Last Updated February 21st, 2019
Overview of skin hazards
The Biospectrum India predicted estimated that the burden of skin diseases in India was around 10% in the year 2013. At that time they also predicted that by the year 2015, 188 million people in India will suffer from serious skin diseases. It was actually found to be much higher than predicted and had worried the dermatologists in the country at that time.
Skin hazards are not endemic to India but are very much prevalent in different parts of the world. Many of these skin hazards arise from seasonal or climatic variations. These categories of skin problems are more common in winter. In this season, the weather and climate conditions are quite adverse and the first impacts are felt on the skin. In countries having a cold weather throughout the year, skin problems are very common. Adequate measures should be taken right from the onset of winter in order to prevent these hazards and maintain a healthy skin.
What are winter skin hazards?
“Winter skin hazards” is a collective name for an array of skin problems that arise mainly in winter due to the adverse atmospheric conditions. In winter the humidity content of the air is very low and this causes moisture from the skin to be extracted. The skin thereby turns very dry and shows signs of deterioration. These mainly manifest as rashes, patches, and spots. Winter skin hazards normally resolve on their after the season gets over. But lack of care and negligence towards skin health during that period can surely have a long-lasting impact on the skin and lead to a permanent damage.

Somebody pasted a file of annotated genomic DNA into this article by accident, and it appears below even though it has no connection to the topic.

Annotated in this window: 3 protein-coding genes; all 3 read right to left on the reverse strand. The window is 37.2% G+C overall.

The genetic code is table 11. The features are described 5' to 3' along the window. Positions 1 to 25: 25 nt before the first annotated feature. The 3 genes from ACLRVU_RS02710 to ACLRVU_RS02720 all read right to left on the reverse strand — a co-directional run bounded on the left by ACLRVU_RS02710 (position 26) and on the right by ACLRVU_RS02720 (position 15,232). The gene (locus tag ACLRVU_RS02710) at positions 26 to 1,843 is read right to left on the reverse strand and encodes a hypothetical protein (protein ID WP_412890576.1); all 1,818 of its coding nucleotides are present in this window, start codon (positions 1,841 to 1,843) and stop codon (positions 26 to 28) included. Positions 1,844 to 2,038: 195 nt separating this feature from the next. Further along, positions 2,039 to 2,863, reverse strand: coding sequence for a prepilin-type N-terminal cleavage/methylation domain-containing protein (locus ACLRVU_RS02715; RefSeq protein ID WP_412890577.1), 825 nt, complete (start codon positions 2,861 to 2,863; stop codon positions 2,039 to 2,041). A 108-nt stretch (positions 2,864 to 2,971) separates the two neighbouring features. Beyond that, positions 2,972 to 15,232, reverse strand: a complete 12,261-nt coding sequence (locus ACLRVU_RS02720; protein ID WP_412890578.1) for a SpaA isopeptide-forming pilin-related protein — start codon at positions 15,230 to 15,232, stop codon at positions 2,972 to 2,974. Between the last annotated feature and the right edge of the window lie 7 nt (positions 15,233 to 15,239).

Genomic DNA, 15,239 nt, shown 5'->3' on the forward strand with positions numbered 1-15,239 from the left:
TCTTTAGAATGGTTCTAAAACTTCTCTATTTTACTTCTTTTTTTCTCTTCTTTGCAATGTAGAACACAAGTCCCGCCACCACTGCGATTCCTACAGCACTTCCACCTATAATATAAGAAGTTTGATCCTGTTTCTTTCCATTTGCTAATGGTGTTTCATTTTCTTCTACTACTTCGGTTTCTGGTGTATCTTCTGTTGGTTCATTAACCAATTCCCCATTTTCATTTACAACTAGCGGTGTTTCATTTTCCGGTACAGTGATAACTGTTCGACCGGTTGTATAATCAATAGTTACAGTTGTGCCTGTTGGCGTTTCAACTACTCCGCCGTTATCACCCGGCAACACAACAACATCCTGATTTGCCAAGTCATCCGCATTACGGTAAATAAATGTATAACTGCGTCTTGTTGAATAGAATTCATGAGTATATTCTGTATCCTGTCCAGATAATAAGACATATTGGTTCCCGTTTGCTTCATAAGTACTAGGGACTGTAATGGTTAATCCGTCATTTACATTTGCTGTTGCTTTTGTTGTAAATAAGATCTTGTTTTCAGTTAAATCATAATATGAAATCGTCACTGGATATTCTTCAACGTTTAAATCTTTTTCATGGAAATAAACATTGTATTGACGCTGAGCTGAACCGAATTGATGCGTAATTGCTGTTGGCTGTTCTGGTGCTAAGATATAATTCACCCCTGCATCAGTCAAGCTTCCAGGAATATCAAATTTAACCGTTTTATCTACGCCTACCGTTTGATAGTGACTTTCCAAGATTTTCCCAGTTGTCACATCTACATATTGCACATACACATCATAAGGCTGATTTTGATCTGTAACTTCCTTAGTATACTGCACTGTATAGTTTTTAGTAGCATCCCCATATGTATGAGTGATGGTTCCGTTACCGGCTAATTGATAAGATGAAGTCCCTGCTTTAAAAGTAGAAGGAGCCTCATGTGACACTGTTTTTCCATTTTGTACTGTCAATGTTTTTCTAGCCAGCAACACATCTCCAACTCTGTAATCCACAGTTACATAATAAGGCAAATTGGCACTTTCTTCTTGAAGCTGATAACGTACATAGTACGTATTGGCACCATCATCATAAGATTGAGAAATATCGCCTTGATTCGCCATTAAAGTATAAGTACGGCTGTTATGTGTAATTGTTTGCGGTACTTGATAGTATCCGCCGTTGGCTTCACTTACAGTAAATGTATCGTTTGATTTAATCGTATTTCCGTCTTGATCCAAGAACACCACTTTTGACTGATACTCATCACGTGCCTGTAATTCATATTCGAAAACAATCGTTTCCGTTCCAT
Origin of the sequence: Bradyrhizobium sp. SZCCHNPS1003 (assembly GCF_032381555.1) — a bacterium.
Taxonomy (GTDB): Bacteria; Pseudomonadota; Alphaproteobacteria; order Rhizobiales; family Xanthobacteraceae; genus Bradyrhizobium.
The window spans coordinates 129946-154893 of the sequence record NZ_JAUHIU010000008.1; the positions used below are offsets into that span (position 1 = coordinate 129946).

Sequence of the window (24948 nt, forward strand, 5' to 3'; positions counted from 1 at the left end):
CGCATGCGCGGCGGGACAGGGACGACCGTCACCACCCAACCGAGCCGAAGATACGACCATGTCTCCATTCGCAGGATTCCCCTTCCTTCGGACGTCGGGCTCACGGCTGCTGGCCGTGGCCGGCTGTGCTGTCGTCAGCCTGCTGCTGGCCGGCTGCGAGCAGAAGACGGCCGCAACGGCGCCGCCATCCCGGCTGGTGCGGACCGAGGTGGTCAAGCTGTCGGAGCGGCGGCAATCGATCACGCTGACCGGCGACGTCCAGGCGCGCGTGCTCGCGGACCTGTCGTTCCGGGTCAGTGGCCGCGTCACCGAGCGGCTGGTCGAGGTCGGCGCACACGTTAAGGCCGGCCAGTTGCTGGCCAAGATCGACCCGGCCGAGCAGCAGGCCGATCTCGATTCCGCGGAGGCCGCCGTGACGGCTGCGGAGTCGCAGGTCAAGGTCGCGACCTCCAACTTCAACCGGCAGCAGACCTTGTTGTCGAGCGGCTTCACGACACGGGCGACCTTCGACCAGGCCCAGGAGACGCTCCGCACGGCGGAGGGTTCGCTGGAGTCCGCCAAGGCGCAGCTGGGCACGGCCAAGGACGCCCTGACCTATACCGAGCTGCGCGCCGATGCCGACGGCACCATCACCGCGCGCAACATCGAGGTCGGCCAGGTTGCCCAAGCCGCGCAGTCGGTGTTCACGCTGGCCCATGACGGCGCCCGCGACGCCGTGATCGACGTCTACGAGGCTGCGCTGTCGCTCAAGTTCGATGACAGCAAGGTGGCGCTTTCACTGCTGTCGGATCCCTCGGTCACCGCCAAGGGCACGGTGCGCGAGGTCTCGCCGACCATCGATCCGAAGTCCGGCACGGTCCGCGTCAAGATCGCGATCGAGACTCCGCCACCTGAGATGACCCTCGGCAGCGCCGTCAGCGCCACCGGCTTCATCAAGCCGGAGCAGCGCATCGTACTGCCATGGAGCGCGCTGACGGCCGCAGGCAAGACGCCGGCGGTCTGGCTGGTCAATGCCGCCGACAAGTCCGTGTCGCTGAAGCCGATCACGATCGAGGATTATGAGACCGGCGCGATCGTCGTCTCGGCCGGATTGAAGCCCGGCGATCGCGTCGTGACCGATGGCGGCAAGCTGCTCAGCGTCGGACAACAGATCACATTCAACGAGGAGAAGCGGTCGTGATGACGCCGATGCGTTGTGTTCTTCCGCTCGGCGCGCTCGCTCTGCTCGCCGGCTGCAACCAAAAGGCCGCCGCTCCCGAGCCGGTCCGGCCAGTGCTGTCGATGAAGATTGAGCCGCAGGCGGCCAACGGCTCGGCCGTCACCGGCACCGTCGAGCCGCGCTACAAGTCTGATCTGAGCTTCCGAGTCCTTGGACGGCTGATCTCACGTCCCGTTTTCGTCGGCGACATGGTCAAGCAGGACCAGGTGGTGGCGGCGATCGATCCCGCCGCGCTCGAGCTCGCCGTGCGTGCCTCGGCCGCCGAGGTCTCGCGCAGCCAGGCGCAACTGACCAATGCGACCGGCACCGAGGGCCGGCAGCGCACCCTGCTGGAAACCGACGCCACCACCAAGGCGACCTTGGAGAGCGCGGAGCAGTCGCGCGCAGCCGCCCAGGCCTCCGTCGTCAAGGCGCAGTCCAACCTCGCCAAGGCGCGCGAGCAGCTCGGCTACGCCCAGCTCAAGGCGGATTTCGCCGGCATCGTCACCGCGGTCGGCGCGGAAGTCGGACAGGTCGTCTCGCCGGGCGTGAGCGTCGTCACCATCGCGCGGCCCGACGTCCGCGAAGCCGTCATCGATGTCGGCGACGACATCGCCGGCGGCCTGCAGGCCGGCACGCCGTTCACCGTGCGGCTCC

A frostbite is a form of skin injury that occurs under extreme cold climatic conditions and leads to the acute freezing of the skin and the underlying tissues. The symptoms start as coldness, redness, and numbness of the skin. Within a very short time, the affected skin turns pale and hard. Frostbite is mostly experienced in the fingers, toes, cheeks, nose, and ears. Skin exposed to extremely cold weather conditions is more likely to develop these signs. In certain cases, skin fully protected by gloves and other clothing can also be equally susceptible to frostbites.
What are the different stages of frostbite?
Frostbite normally occurs in the following stages-
- Frostnip: This is the very first step of frostbite. It is characterized by a pale, cold and reddish skin. A prolonged exposure to the same weather conditions can result in numbness and a prickling sensation in the affected area. The pain and tingling become more palpable when the skin turns warm.
- Superficial frostbite: This is the second stage, characterized by a reddened and pale skin. Ice crystals may form inside the skin tissues. The skin may gradually feel warm, bluish and mottled. This can also be accompanied by stinging, burning and a visible swelling of the skin. Fluid-filled blisters may appear if one tries to treat frostbite through re-warming.